Section 8.1. Planning the Presentation

8.1. Planning the Presentation

It doesn't matter if you're planning on talking one on oneteaching your daughter how to operate the lawnmoweror speaking to thousands of Macworld attendees: if you care about the message you're about to deliver, it's worth spending time organizing your thoughts before you begin composing your presentation (Figure 8-1).

Tip: While you're planning your presentation, don't forget to make a contingency plan, too. Identify parts of your presentation you could simplify, gloss over, or cut out completely, in case your guest speaker rambles on for ten minutes instead of three; audience questions take much longer than anticipated; or you have to send someone to find the janitor when you turn on your projector and trip a circuit breaker.

8.1.1. The Goals of Your Presentation

Begin by really thinking through what you want your presentation to accomplish. There's nothing worse than being on the receiving end of an aimless talk. In other words, what do you want your audience to walk away with? Here are some examples:

  • Gain knowledge or skills.

  • Understand a new concept.

  • Be inspired or moved.

  • Change their behavior.

  • Change their belief system.

  • Take action.

  • Buy something.

  • Donate to your organization or invest in your company.

  • Become involved in a process or a cause.

  • Get media coverage for your business or organization.

8.1.2. Know Your Audience

To increase the likelihood of achieving your goal, you need to learn as much as you can about the kind of people who'll be in the audience. Put yourself in their shoes and figure out how you can make your presentation interesting and relevant to them. Sometimes you'll know exactly who you're talking to: the members of your project team, the Board of Directors, or your fellow Rotary members . In these cases, you've probably already got a pretty good idea of who these people are, what interests them, what their group culture is like, and what the norms are for typical presentations.

Figure 8-1. As you plan and deliver your presentation, you'll have to deal with lots of details; always keep the big picture in mind and tackle each task in its proper order. There are many steps between determining your goal and celebrating a successful presentation. Most vital is defining your target audience as clearly as possible, and then figuring out the appropriate information to give this group. The evaluation and the resulting feedback loops (shown by the dotted lines) provide important opportunities for you to tailor the design of your presentation. See Section for advice on how to create evaluation forms.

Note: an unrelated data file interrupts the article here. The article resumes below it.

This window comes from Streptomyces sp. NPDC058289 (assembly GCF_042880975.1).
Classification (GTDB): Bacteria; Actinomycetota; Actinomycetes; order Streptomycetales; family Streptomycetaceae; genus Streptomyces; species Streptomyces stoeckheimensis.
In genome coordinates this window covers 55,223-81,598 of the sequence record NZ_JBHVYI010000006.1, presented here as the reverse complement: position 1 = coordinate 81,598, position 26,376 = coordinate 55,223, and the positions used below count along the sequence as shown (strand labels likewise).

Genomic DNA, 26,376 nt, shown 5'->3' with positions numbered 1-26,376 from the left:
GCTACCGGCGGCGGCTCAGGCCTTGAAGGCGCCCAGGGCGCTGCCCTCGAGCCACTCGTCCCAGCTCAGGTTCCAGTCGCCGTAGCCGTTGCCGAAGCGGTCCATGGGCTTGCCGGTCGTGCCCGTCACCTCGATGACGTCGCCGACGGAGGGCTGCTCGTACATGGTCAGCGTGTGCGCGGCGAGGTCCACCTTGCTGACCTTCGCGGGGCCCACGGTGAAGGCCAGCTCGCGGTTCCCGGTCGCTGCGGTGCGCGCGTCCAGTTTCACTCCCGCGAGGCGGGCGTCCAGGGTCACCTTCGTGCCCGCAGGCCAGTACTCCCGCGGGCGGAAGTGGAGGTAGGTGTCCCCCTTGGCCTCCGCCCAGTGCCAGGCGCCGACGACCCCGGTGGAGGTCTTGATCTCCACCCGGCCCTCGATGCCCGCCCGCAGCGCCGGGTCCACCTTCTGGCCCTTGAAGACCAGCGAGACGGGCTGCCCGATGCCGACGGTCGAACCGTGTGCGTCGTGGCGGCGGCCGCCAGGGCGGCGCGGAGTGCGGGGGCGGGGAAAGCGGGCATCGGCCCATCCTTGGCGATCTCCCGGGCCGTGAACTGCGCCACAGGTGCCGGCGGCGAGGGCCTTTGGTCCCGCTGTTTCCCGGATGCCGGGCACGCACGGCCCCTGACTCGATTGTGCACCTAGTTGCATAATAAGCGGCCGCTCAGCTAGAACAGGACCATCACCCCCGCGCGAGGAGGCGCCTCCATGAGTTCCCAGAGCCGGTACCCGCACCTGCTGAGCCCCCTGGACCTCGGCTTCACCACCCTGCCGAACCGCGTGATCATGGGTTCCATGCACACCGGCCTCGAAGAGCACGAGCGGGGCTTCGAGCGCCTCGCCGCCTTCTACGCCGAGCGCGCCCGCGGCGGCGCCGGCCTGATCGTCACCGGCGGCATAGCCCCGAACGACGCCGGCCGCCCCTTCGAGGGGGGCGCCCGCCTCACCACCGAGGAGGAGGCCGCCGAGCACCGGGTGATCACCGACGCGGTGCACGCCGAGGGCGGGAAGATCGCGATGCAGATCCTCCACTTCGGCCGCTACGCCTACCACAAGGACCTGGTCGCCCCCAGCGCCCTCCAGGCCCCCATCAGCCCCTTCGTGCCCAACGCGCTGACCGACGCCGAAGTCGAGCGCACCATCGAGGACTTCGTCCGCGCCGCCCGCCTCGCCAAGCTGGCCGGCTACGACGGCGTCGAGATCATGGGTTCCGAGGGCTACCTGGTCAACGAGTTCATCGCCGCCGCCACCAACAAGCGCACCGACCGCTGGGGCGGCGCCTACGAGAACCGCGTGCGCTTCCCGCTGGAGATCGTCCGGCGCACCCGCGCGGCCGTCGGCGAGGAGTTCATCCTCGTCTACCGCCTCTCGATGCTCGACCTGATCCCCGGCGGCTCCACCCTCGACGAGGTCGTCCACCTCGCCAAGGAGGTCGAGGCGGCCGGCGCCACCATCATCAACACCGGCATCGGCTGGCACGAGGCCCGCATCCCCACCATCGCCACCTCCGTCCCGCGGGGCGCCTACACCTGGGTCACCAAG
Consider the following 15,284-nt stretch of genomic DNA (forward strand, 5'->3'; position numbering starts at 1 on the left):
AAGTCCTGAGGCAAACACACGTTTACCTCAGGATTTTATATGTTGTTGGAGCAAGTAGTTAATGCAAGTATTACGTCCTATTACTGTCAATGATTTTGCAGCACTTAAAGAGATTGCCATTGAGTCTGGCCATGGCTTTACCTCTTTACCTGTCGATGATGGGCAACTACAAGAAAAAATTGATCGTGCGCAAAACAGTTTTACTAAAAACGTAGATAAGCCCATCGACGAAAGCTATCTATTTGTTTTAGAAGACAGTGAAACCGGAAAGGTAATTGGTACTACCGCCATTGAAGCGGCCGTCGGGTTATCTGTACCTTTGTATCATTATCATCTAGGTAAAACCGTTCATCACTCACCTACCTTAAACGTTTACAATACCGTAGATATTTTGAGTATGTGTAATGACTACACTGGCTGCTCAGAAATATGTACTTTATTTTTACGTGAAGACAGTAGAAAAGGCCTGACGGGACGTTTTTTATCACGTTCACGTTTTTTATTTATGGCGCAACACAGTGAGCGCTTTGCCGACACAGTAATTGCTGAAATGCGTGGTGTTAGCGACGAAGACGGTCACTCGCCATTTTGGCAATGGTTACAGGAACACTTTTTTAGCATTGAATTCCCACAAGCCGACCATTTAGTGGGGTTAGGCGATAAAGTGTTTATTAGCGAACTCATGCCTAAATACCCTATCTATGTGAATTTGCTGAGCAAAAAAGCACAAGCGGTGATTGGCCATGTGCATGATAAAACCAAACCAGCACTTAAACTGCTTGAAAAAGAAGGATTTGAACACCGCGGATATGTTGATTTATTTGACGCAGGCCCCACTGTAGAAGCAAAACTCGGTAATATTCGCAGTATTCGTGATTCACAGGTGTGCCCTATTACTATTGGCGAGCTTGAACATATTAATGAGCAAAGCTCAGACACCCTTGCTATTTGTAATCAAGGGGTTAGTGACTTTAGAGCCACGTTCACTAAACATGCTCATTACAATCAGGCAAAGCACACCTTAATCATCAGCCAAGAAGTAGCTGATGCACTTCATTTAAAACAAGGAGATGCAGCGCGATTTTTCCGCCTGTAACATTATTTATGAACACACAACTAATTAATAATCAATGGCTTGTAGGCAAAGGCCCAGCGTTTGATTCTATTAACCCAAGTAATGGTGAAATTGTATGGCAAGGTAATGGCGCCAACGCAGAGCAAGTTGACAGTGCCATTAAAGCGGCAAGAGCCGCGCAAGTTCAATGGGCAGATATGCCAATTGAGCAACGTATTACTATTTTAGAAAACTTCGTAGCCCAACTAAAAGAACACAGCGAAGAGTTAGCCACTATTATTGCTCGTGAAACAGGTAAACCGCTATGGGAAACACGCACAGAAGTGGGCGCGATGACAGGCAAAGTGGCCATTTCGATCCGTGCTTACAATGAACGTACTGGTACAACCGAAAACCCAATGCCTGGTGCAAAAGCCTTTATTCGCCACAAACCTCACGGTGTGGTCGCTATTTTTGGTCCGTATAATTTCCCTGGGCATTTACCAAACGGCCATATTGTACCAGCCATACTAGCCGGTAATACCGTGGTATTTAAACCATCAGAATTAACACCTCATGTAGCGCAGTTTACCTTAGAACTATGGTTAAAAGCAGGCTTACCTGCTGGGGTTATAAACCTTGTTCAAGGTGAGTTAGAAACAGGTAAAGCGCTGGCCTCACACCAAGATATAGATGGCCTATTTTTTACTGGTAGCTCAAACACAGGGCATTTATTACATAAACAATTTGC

At other times, the audience may be much more of an unknown quantity: the attendees at a conference you've never been to before, reporters at a press conference, a brand new client, or the circuit court judge. In this case, make an effort to learn about your audience to give yourself a better chance of really connecting with them.

8.1.3. Tailor the Presentation to the Audience

With your presentation goal and target audience clearly in mind, you can tailor what you're going to say to this particular group.

  • What language do they speak?

  • Do they use colloquial language or jargon?

  • How might their culturetheir regional, ethnic , class, or corporate cultureaffect how you communicate with them?

  • What kinds of presentations are they accustomed to viewing?

  • What would this audience consider appropriate dress for a presenter?

  • What would make this topic important to this audience?

Tip: Interview potential audience members or other people who've presented to this group previously and ask for advice on how to make your presentation succeed.

8.1.4. Outline the Presentation

Start by creating an outline of your presentation on paper or in Pages. Start rough with the high points of what you want to say and refine your outline as you go. If your presentation is part of a larger event, then outline your part from the time you take the podium to the time you leave the stage. A Keynote presentation may be all or only a small part of this outline.

If your presentation is the event, outline the whole thingfrom the time you arrive at the hall, set up your information table, check in with your helpers, and so on; right through to the end when you pack up your projector and turn out the lights.

8.1.5. Build Your Presentation

Work from your outline to create your Keynote presentation. The following chapters cover the mechanics of working with Keynote. But before you start creating slides, refine your outline so you'll know how and where to make use of those slides.

It's certainly not the only way to do it, but an old favorite structure for speeches is the overview, the presentation, and the review. In other words, tell them what you're going to tell them, then tell them, and then tell them what you told them. That may sound excessively simple, but it's a wonderfully easy way to keep your audience oriented.

You might find it useful to start with a joke, a quip, or humorous anecdoteespecially a self-deprecating onethat somehow relates to your topic. If skillfully delivered, this kind of icebreaker helps lower the audience's defenses and can endear you to them. But if you can't tell jokes, or if you're sure you're going to be so nervous you could never pull it off, don't attempt it. You certainly don't want to start off with a poorly told joke that falls flat.

Remember as you design your slidesand later as you make your presentationyour job is to communicate your information clearly, simply, and interestingly. Your mission is to engage the audience and keep their attention for the duration. Keep these points in mind when you're sketching out what you want to say: